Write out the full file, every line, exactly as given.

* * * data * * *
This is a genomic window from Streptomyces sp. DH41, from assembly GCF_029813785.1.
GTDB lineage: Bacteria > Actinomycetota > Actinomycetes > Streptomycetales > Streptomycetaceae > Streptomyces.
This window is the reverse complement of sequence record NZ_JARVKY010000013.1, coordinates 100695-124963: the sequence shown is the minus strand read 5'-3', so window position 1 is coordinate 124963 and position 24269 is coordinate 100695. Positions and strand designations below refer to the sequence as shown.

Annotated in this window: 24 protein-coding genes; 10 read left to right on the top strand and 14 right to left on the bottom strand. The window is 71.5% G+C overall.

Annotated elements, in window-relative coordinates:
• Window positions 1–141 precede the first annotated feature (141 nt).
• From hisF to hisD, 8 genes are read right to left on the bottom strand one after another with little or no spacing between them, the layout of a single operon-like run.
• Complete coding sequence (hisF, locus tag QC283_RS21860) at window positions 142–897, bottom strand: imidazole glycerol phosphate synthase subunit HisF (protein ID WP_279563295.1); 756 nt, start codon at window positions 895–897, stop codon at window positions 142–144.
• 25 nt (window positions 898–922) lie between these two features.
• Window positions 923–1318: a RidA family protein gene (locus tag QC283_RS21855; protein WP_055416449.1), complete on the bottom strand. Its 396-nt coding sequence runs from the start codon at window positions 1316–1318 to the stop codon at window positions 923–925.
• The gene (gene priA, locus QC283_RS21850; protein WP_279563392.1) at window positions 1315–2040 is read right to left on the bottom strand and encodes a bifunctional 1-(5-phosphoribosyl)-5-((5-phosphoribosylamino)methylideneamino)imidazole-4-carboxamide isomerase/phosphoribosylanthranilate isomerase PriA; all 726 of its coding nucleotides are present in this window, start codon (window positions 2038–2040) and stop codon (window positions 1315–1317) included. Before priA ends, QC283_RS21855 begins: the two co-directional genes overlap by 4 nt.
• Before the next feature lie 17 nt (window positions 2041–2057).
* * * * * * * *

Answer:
This is a genomic window from Streptomyces sp. DH41, from assembly GCF_029813785.1.
GTDB lineage: Bacteria > Actinomycetota > Actinomycetes > Streptomycetales > Streptomycetaceae > Streptomyces.
This window is the reverse complement of sequence record NZ_JARVKY010000013.1, coordinates 100695-124963: the sequence shown is the minus strand read 5'-3', so window position 1 is coordinate 124963 and position 24269 is coordinate 100695. Positions and strand designations below refer to the sequence as shown.

Annotated in this window: 24 protein-coding genes; 10 read left to right on the top strand and 14 right to left on the bottom strand. The window is 71.5% G+C overall.

Annotated elements, in window-relative coordinates:
• Window positions 1–141 precede the first annotated feature (141 nt).
• From hisF to hisD, 8 genes are read right to left on the bottom strand one after another with little or no spacing between them, the layout of a single operon-like run.
• Complete coding sequence (hisF, locus tag QC283_RS21860) at window positions 142–897, bottom strand: imidazole glycerol phosphate synthase subunit HisF (protein ID WP_279563295.1); 756 nt, start codon at window positions 895–897, stop codon at window positions 142–144.
• 25 nt (window positions 898–922) lie between these two features.
• Window positions 923–1318: a RidA family protein gene (locus tag QC283_RS21855; protein WP_055416449.1), complete on the bottom strand. Its 396-nt coding sequence runs from the start codon at window positions 1316–1318 to the stop codon at window positions 923–925.
• The gene (gene priA, locus QC283_RS21850; protein WP_279563392.1) at window positions 1315–2040 is read right to left on the bottom strand and encodes a bifunctional 1-(5-phosphoribosyl)-5-((5-phosphoribosylamino)methylideneamino)imidazole-4-carboxamide isomerase/phosphoribosylanthranilate isomerase PriA; all 726 of its coding nucleotides are present in this window, start codon (window positions 2038–2040) and stop codon (window positions 1315–1317) included. Before priA ends, QC283_RS21855 begins: the two co-directional genes overlap by 4 nt.
• Before the next feature lie 17 nt (window positions 2041–2057).